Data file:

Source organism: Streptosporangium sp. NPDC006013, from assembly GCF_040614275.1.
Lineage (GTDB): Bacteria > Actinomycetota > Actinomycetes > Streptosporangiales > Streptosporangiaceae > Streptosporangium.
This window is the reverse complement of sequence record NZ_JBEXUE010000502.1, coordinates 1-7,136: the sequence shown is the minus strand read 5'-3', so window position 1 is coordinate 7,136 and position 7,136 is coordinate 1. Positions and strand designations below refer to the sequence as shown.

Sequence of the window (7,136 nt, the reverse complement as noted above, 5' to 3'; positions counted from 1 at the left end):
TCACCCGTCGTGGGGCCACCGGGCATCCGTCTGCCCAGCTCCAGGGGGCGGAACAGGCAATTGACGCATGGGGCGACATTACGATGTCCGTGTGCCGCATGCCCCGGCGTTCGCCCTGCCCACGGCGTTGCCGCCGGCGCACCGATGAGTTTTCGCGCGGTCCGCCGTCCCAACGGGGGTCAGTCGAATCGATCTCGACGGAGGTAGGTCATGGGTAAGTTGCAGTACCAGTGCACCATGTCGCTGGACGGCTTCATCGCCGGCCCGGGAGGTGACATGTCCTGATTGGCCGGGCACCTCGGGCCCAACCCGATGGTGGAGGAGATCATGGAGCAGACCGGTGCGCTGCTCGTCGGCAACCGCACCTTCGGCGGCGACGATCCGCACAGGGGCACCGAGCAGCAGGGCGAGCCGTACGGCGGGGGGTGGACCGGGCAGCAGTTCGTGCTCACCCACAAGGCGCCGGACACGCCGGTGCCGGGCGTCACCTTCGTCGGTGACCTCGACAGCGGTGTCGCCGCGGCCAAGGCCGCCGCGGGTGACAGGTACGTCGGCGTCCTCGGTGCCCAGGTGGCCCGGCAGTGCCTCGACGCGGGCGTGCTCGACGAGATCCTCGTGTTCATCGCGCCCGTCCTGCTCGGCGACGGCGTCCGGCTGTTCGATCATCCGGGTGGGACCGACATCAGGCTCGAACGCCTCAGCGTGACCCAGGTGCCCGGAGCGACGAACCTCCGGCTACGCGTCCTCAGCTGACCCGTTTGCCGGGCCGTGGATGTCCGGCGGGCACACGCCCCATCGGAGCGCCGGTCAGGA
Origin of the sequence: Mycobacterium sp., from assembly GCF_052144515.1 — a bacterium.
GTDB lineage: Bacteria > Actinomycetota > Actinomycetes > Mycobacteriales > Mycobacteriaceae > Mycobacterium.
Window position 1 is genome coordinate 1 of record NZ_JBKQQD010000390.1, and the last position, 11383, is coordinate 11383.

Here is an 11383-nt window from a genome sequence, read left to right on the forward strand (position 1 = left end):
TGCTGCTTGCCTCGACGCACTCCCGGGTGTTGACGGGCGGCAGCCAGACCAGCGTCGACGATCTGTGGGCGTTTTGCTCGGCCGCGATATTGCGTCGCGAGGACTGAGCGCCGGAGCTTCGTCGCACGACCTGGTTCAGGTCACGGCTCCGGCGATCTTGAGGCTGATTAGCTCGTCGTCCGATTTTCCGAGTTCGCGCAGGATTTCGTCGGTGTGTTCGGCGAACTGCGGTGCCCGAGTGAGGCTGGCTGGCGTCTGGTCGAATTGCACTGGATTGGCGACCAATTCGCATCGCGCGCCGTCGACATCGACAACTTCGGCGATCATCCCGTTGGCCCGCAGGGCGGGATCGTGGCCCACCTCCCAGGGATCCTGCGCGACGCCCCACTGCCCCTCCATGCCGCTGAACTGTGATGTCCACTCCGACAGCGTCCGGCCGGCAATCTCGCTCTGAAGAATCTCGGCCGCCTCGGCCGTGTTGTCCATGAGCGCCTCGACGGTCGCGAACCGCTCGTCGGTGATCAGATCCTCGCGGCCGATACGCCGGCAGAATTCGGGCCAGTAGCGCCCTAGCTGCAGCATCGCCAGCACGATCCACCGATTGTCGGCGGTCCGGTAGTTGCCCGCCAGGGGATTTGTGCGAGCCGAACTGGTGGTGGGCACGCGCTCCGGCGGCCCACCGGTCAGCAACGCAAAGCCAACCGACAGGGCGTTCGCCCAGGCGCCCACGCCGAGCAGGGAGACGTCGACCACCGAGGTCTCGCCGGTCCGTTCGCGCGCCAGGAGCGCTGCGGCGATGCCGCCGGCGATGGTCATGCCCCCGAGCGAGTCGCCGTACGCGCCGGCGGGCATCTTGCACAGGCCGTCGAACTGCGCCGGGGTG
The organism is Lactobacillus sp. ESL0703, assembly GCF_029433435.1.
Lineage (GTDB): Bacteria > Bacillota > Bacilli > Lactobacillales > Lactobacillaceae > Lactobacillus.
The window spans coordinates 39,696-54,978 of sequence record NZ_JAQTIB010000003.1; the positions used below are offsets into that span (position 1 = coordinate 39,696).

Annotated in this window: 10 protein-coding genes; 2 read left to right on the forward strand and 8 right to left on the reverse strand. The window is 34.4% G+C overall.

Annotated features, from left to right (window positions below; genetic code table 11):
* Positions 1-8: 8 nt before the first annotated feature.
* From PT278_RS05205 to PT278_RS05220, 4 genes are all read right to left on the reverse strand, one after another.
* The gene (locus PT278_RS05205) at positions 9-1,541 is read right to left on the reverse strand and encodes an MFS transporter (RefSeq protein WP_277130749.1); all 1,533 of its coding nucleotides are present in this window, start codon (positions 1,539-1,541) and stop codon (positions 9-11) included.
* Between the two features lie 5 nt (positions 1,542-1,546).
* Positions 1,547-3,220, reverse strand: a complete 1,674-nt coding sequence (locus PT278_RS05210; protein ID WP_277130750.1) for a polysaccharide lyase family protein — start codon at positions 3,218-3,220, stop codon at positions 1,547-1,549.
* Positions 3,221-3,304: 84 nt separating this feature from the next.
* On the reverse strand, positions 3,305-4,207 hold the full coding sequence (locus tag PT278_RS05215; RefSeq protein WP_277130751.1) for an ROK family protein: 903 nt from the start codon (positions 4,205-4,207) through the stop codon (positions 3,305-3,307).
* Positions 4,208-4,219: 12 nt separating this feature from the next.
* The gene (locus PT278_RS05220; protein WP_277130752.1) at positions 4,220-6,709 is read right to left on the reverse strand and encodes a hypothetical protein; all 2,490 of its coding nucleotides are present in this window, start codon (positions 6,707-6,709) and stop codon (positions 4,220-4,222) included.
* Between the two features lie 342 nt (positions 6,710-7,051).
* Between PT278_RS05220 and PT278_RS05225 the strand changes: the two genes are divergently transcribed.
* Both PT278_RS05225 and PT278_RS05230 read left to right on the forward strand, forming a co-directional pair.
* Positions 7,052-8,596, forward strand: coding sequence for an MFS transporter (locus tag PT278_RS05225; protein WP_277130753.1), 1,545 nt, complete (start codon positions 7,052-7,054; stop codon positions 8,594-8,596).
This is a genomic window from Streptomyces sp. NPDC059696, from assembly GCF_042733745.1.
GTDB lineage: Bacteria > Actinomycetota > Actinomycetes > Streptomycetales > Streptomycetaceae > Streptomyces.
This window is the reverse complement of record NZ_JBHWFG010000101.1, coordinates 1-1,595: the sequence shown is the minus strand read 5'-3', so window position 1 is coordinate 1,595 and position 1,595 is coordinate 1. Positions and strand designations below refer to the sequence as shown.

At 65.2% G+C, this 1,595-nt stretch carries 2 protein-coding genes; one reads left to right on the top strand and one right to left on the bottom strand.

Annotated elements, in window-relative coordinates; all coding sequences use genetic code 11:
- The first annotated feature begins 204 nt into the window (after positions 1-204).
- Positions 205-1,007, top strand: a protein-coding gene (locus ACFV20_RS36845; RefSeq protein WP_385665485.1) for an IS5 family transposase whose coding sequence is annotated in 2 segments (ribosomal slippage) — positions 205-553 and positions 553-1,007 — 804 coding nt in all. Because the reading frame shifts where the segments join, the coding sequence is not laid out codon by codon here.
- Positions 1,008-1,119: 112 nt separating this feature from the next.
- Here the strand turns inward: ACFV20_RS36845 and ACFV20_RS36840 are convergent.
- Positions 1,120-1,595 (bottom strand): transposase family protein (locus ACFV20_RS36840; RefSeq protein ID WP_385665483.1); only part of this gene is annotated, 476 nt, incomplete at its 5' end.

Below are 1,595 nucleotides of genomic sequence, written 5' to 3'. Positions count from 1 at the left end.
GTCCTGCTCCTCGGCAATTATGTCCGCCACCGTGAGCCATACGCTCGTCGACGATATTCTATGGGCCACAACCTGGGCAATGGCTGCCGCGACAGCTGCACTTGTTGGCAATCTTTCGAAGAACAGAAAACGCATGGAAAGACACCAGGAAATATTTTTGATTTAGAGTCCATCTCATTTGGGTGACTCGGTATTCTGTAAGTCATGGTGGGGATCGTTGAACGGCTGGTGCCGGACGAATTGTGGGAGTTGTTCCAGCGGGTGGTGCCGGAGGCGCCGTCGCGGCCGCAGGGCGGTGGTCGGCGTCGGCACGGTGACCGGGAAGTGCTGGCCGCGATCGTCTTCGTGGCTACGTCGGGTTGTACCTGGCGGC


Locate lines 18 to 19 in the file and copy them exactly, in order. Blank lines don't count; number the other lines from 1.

* The gene (locus PT278_RS05205) at positions 9-1,541 is read right to left on the reverse strand and encodes an MFS transporter (RefSeq protein WP_277130749.1); all 1,533 of its coding nucleotides are present in this window, start codon (positions 1,539-1,541) and stop codon (positions 9-11) included.
* Between the two features lie 5 nt (positions 1,542-1,546).